The British Columbia New Democrat government has announced reviews or consultations on a number of issues since coming to power in July. On Monday, the NDP announced it had hired a consultant to review the issue of ride-sharing. Here's a look at the government's approach.
The BC Utilities Commission is reviewing the hydroelectric-dam project, fulfilling a promise Premier John Horgan made on the campaign trail. The utilities commission released a preliminary report on the $8.8-billion project's future last month, saying it wanted more information before determining whether Site C should proceed.
George Massey Tunnel replacement
An independent technical review will be done to determine the best option for replacing the aging Massey Tunnel in Metro Vancouver. The previous Liberal government had plans to replace it with a 10-lane bridge, but Transportation Minister Claire Trevena said the plan did not have support from mayors and residents.
Housing Minister Selina Robinson is reviewing a tax on foreign real estate buyers in Metro Vancouver and an interest-free loan program for first-time homebuyers. The government wants to know if they are effective in stabilizing the housing market and improving affordability.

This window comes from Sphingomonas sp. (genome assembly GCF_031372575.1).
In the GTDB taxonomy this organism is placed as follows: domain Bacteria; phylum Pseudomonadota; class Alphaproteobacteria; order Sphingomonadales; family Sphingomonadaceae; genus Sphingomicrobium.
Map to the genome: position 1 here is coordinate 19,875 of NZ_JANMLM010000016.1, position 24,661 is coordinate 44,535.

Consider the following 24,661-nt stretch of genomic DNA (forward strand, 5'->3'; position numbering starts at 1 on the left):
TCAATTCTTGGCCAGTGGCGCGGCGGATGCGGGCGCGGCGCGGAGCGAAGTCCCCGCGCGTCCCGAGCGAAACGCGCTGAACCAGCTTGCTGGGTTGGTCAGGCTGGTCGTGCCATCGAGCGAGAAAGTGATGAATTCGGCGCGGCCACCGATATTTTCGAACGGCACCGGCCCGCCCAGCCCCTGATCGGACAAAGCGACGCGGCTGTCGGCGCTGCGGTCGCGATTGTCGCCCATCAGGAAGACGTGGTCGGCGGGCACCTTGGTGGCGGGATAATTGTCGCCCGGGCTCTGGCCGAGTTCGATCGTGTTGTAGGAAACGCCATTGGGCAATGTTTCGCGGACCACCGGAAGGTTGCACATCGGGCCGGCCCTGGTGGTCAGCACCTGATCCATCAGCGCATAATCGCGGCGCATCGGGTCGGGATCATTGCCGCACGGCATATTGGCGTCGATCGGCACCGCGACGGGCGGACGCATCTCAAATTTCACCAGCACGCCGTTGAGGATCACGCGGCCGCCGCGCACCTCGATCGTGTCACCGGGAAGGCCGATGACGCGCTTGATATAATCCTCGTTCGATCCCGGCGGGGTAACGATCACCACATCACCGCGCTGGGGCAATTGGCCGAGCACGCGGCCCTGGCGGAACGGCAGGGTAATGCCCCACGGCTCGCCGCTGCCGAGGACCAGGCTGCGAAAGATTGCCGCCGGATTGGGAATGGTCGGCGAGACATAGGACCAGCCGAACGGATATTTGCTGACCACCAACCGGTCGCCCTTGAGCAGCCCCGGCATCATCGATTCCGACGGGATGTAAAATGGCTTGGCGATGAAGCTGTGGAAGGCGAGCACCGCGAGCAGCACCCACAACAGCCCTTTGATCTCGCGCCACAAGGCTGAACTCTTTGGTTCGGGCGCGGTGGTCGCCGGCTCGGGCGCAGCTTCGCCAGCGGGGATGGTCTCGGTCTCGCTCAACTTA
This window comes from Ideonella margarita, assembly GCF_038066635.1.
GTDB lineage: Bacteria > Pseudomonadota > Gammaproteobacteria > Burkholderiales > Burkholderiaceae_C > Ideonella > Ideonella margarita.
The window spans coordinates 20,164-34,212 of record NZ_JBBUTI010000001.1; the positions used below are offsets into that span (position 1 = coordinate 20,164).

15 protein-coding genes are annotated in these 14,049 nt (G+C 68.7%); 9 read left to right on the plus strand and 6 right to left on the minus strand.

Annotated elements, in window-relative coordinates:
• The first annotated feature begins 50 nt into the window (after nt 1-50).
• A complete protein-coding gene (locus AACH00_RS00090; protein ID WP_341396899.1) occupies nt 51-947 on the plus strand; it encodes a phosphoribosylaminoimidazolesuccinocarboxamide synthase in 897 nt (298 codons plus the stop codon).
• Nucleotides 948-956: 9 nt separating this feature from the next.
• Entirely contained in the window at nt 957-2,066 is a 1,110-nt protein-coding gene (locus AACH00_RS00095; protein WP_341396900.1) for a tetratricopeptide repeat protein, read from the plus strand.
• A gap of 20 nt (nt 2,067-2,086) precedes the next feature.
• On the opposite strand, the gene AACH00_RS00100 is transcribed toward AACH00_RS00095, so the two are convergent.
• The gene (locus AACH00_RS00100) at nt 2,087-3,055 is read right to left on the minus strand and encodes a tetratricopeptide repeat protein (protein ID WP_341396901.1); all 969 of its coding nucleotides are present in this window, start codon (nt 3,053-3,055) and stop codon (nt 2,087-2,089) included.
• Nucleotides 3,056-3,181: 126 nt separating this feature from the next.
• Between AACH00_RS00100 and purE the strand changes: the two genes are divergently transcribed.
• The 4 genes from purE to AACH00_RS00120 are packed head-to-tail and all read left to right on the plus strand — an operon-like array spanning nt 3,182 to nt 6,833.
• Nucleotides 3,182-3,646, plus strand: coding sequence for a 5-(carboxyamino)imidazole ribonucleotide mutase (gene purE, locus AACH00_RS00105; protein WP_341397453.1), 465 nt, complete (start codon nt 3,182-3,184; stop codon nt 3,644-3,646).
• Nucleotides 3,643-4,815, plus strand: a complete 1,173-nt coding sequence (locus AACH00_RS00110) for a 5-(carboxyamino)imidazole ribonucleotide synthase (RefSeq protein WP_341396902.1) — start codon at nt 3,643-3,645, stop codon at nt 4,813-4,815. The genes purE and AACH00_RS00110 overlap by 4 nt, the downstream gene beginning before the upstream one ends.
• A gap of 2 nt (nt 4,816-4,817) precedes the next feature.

Insurance Corporation of British Columbia
Attorney-General David Eby has ordered a full audit of the Crown corporation's operations. Mr. Eby said the auto-insurance company is in crisis, with financial losses totalling more than $500-million last year.
Aquaculture policy and licensing
A committee is examining the aquaculture industry and a report is expected at the end of November. Protesters have occupied a salmon farm near Alert Bay off Vancouver Island. They want the provincial and federal governments to revoke the facility's permits.
Money laundering at casinos
A review of the province's polices aimed at preventing money laundering was announced last month after a report concluded a casino had taken in $13.5-million that police said could be proceeds of crime.
A public consultation on recreational marijuana began in September to help shape public health and safety issues as the province drafts new regulations.
The province has asked for input on developing a new human-rights commission. The New Democrats promised to re-establish the commission after the Liberals dismantled it 15 years ago in favour of the BC Human Rights Tribunal.
A fair-wages commission has been established to determine how the minimum wage could be raised to $15 an hour without hurting business.
The NDP has promised a $15 minimum wage by 2021, but Labour Minister Harry Bains has said it will be up to the commission to determine the deadline.
The province has hired an industry expert to consult on the best way to help prepare the taxi industry for ride-sharing services such as Uber and Lyft. Legislation is now expected next fall.